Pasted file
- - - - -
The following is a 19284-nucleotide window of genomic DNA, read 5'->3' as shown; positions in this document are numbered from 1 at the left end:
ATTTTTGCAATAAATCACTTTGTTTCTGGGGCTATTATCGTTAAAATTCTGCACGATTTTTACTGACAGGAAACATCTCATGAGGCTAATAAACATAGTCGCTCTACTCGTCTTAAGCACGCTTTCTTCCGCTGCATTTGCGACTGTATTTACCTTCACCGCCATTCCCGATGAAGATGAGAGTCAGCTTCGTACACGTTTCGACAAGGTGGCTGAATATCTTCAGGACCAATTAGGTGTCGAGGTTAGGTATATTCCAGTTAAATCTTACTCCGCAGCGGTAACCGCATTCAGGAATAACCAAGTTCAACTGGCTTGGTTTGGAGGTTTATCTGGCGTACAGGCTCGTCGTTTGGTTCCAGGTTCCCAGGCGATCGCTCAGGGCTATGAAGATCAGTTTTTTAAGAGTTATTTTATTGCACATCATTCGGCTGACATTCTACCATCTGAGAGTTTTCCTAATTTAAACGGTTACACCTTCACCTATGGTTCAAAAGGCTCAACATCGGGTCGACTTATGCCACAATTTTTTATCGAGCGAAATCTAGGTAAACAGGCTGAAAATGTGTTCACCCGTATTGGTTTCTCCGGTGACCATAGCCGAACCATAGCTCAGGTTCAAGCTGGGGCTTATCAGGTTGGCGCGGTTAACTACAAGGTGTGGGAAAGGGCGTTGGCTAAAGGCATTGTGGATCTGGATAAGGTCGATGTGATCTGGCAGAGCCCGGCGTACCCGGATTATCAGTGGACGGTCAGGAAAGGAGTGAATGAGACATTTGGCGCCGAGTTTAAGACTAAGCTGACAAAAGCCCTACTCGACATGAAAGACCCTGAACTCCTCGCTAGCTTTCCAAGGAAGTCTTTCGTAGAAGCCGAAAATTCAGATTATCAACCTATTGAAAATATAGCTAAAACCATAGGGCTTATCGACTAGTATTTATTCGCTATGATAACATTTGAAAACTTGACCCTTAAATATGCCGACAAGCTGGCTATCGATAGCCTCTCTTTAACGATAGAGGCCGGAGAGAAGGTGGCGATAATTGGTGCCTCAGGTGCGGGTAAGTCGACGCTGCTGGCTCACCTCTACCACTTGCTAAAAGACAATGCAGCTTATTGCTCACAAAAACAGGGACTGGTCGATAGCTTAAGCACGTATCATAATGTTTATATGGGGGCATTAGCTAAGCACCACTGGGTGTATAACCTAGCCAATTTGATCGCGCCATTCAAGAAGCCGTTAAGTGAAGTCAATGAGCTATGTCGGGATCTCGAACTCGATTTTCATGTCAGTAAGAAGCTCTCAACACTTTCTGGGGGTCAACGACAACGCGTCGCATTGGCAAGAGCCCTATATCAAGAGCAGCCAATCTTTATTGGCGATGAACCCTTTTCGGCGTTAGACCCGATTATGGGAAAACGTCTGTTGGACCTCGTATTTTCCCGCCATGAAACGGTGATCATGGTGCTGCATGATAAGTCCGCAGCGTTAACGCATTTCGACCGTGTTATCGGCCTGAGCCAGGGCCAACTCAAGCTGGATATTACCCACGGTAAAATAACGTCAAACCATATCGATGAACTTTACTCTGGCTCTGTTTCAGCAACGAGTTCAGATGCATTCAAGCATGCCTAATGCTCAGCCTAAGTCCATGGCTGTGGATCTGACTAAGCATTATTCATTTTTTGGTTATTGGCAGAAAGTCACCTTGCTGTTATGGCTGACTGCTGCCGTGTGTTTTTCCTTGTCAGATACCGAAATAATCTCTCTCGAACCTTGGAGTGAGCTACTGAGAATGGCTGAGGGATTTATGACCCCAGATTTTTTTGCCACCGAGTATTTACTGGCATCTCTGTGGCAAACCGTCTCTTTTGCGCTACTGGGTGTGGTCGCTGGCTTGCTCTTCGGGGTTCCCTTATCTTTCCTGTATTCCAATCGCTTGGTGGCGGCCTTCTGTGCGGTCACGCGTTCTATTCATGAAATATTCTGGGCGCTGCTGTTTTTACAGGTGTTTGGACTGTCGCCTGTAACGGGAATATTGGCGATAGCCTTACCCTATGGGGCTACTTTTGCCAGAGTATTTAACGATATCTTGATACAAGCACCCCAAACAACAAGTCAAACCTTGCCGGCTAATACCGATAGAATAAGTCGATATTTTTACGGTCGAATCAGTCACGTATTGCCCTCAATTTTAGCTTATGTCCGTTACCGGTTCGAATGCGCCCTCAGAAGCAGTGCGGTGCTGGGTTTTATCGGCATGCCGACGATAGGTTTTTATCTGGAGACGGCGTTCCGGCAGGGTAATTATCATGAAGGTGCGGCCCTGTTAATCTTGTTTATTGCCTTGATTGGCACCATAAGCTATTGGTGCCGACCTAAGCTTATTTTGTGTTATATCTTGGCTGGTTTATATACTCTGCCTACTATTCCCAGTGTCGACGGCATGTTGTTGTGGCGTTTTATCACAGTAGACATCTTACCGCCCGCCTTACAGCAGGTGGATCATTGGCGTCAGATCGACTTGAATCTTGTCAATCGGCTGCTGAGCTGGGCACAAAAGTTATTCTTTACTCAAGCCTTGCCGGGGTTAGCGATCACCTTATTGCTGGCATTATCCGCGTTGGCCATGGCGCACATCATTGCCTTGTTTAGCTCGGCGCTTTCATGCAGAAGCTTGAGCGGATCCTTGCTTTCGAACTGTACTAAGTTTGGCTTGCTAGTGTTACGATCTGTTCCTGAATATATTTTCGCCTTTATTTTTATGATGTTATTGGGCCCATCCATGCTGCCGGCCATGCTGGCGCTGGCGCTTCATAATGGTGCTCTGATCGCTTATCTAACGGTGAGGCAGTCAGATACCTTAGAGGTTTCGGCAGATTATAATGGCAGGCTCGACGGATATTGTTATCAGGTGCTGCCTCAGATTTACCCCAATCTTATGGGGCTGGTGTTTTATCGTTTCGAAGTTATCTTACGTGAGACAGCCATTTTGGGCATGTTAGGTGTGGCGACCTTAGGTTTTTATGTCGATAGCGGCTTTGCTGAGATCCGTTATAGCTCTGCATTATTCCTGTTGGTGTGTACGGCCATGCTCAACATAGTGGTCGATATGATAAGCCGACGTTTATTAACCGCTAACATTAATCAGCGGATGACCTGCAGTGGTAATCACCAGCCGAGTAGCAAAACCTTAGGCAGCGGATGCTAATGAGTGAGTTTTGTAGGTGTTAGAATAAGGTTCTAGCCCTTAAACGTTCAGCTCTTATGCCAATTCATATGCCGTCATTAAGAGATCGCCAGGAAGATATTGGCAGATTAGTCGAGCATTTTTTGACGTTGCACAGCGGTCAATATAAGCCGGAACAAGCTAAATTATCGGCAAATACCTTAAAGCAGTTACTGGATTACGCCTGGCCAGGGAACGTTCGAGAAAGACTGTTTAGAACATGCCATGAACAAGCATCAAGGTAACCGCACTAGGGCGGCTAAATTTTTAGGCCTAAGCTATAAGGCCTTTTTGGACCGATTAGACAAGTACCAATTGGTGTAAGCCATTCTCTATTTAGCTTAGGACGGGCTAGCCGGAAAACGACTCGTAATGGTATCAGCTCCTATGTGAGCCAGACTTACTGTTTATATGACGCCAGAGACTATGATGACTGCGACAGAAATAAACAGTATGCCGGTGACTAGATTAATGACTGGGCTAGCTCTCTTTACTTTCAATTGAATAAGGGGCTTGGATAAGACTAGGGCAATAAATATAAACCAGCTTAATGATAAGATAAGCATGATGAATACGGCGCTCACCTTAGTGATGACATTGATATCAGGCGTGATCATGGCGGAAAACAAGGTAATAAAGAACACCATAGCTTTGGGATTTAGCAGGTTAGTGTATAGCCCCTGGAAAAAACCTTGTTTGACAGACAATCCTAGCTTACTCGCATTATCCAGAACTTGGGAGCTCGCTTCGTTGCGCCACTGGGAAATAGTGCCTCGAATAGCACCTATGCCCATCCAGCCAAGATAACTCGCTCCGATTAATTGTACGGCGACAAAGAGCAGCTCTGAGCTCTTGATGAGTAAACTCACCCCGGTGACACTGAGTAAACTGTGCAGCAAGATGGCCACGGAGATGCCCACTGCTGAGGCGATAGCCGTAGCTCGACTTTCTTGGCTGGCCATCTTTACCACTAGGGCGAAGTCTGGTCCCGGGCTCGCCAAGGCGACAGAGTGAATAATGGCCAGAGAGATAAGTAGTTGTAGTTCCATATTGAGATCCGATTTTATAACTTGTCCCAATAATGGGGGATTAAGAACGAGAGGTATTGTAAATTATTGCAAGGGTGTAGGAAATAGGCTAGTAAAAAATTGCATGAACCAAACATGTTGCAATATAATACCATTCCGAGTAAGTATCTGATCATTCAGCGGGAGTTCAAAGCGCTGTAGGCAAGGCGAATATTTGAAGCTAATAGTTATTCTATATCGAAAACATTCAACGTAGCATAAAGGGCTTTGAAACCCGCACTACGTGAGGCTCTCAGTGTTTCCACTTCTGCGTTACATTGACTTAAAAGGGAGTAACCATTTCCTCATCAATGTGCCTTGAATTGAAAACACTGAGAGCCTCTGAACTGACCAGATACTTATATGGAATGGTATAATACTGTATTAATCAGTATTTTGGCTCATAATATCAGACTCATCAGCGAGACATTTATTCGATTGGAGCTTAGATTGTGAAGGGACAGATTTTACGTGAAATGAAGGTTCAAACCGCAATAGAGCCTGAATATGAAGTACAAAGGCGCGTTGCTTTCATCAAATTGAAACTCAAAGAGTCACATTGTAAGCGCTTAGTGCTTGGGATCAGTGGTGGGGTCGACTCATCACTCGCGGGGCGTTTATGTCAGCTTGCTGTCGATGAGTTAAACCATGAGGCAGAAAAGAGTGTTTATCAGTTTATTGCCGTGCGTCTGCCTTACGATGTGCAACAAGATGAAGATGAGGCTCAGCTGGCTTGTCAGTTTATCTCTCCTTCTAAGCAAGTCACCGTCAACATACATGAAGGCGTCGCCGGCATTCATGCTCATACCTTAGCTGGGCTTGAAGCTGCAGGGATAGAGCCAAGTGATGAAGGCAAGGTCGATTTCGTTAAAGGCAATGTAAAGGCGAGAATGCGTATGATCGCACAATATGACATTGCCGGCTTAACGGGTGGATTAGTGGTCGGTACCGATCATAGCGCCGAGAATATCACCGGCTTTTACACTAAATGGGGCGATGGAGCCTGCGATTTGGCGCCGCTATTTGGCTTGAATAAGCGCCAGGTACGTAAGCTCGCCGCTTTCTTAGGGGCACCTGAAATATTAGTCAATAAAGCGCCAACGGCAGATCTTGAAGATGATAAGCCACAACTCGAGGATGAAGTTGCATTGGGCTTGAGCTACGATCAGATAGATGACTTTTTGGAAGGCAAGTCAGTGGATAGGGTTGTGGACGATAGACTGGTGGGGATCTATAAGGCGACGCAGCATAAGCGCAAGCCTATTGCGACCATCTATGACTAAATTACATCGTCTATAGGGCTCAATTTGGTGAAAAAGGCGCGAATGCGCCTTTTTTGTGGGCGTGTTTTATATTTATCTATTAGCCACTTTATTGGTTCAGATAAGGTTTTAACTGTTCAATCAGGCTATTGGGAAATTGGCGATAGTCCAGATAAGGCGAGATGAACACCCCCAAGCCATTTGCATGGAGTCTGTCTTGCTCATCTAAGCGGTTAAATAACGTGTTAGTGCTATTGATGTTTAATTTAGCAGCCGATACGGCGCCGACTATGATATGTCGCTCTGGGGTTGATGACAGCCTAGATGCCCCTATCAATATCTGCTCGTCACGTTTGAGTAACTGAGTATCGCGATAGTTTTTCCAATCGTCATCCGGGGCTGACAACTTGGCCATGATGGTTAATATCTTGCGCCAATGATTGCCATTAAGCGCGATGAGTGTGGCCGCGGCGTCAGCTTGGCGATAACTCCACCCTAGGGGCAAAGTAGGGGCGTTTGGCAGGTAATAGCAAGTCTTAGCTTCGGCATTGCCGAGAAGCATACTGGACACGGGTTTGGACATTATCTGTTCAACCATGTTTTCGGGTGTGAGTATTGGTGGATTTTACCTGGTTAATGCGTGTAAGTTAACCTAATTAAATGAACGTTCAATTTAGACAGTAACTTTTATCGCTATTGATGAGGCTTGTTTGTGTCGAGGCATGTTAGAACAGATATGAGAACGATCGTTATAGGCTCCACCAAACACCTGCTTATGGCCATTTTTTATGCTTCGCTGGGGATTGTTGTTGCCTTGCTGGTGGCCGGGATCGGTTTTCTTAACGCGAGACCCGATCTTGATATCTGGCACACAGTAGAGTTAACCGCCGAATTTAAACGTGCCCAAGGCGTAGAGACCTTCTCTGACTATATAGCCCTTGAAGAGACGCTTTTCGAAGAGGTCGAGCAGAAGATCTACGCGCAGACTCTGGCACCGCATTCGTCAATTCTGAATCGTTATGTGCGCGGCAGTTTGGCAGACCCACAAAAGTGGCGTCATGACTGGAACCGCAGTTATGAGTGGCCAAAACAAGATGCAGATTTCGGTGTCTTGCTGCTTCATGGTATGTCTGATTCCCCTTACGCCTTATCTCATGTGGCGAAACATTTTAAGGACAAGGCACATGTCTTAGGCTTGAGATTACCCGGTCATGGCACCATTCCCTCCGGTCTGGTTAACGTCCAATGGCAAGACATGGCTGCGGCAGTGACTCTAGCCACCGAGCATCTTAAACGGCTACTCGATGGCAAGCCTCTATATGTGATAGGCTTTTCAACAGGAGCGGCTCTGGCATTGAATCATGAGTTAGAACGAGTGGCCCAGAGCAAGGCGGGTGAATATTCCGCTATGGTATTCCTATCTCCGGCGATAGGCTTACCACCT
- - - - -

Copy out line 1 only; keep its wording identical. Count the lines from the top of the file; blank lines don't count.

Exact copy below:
The following is a 19284-nucleotide window of genomic DNA, read 5'->3' as shown; positions in this document are numbered from 1 at the left end: